Intel has announced its intentions to sway high-density data centre customers away from rival AMD's Magny-Cours offering, launching the Intel Xeon E7 series with up to ten physical processing cores per chip.
Designed for the mission-critical high-performance computing market, Intel's latest Xeons offer the ability to pack more processing cores in a smaller space than has previously been possible - although still fall short of the twelve-core chips on offer from rival AMD.
Built around a 32nm manufacturing process, which keeps the size and energy consumption down low enough for the many-core chips to operate effectively, the Xeon E7 range offers impressive features for those who need seriously power servers in their data centres. The chips support 32GB memory modules, allowing users to pack up to 2TB in a quad-socket system, and include 102GB/s of memory bandwidth.
The ten processing cores support Intel's Hyper Threading technology in order to run two threads per core, presenting themselves to the system as a twenty-thread chip - meaning quad-socket systems that include forty physical processing cores and the ability to run eighty simultaneous threads. Up to 30MB of last-level cache helps keep the chip supplied with data and instructions, too.
All this extra power doesn't come at an efficiency cost, Intel claims. According to the company's testing, an equivalent Xeon E7 offers 25 per cent more processing cores and last-level cache along with twice the maximum memory capacity than the last-generation Xeon 7500 series while maintaining the same power envelope. The E7 range also includes support for low-voltage DIMMs and Intel's Intelligent Power Technology, which uses integrated power gates to drop the power draw of unused processing cores to a claimed 0W at idle.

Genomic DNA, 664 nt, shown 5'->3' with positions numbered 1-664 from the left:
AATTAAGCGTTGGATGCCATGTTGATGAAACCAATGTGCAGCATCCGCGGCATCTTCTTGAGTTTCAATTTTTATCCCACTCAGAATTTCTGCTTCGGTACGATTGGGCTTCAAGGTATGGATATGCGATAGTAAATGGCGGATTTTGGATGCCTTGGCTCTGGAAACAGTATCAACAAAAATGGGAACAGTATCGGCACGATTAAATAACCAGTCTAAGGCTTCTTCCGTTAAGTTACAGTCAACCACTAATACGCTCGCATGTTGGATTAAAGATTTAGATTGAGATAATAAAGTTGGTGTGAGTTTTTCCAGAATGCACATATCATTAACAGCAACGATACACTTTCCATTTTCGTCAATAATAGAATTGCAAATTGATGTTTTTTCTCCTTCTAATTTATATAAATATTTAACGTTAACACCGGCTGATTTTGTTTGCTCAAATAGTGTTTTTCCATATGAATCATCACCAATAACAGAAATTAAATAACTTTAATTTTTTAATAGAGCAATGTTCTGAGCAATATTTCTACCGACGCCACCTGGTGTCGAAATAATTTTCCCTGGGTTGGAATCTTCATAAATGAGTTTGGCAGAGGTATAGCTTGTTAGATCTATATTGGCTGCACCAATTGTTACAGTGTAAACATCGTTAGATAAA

In order to make the E7 range easier to sell to mission critical users, Intel has also included some new reliability features: Machine Check Architecture Recovery, or MCA-R, is designed to help the system ignore certain memory errors and stay stable, and combines with Double Device Data Correction which is able to ignore the loss of up to two memory devices and still recover data. Partial Memory Mirroring is handy for system administrators on a budget, too - allowing only critical portions of memory to be mirrored in order to avoid having to add twice as much RAM as would otherwise be required.
The E7 range will include ten-core, eight-core, and six-core models with TDPs ranging from 95W to 130W - but buyers need to be careful which model they choose, as some - such as the eight-core Xeon E7-8837 - fail to include the Hyper Threading technology. End-user pricing has yet to be confirmed on any model in the range, but the units should start showing up in UK channels imminently.